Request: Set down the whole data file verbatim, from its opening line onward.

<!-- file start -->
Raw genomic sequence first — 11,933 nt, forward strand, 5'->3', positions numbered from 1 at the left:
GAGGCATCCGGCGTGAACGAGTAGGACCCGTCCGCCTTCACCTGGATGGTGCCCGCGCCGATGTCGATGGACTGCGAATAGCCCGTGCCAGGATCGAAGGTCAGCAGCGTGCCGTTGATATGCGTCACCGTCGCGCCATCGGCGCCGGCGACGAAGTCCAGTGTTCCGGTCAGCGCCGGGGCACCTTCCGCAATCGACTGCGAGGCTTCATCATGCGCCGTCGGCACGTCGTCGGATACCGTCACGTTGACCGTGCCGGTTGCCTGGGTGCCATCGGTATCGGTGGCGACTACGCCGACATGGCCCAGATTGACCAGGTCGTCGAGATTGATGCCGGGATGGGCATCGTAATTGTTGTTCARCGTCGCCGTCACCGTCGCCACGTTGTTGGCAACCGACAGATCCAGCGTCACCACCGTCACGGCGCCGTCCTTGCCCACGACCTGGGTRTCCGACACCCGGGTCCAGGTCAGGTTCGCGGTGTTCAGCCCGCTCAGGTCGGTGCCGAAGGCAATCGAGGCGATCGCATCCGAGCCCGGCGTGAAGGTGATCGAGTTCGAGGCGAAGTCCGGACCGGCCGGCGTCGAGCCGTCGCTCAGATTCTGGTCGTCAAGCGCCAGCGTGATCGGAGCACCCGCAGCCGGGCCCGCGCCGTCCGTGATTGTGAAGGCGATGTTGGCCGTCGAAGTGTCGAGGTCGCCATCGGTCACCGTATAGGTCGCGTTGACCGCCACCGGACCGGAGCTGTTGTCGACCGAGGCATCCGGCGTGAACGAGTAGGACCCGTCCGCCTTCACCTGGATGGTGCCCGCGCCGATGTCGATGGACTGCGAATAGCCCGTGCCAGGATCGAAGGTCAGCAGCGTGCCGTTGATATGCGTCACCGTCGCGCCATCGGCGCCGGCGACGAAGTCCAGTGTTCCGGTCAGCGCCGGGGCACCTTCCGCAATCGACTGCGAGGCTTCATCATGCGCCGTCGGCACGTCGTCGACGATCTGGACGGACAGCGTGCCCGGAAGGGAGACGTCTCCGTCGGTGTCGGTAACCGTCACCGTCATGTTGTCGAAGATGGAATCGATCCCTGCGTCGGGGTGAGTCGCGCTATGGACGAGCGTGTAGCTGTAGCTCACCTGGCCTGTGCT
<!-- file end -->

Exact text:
Raw genomic sequence first — 11,933 nt, forward strand, 5'->3', positions numbered from 1 at the left:
GAGGCATCCGGCGTGAACGAGTAGGACCCGTCCGCCTTCACCTGGATGGTGCCCGCGCCGATGTCGATGGACTGCGAATAGCCCGTGCCAGGATCGAAGGTCAGCAGCGTGCCGTTGATATGCGTCACCGTCGCGCCATCGGCGCCGGCGACGAAGTCCAGTGTTCCGGTCAGCGCCGGGGCACCTTCCGCAATCGACTGCGAGGCTTCATCATGCGCCGTCGGCACGTCGTCGGATACCGTCACGTTGACCGTGCCGGTTGCCTGGGTGCCATCGGTATCGGTGGCGACTACGCCGACATGGCCCAGATTGACCAGGTCGTCGAGATTGATGCCGGGATGGGCATCGTAATTGTTGTTCARCGTCGCCGTCACCGTCGCCACGTTGTTGGCAACCGACAGATCCAGCGTCACCACCGTCACGGCGCCGTCCTTGCCCACGACCTGGGTRTCCGACACCCGGGTCCAGGTCAGGTTCGCGGTGTTCAGCCCGCTCAGGTCGGTGCCGAAGGCAATCGAGGCGATCGCATCCGAGCCCGGCGTGAAGGTGATCGAGTTCGAGGCGAAGTCCGGACCGGCCGGCGTCGAGCCGTCGCTCAGATTCTGGTCGTCAAGCGCCAGCGTGATCGGAGCACCCGCAGCCGGGCCCGCGCCGTCCGTGATTGTGAAGGCGATGTTGGCCGTCGAAGTGTCGAGGTCGCCATCGGTCACCGTATAGGTCGCGTTGACCGCCACCGGACCGGAGCTGTTGTCGACCGAGGCATCCGGCGTGAACGAGTAGGACCCGTCCGCCTTCACCTGGATGGTGCCCGCGCCGATGTCGATGGACTGCGAATAGCCCGTGCCAGGATCGAAGGTCAGCAGCGTGCCGTTGATATGCGTCACCGTCGCGCCATCGGCGCCGGCGACGAAGTCCAGTGTTCCGGTCAGCGCCGGGGCACCTTCCGCAATCGACTGCGAGGCTTCATCATGCGCCGTCGGCACGTCGTCGACGATCTGGACGGACAGCGTGCCCGGAAGGGAGACGTCTCCGTCGGTGTCGGTAACCGTCACCGTCATGTTGTCGAAGATGGAATCGATCCCTGCGTCGGGGTGAGTCGCGCTATGGACGAGCGTGTAGCTGTAGCTCACCTGGCCTGTGCT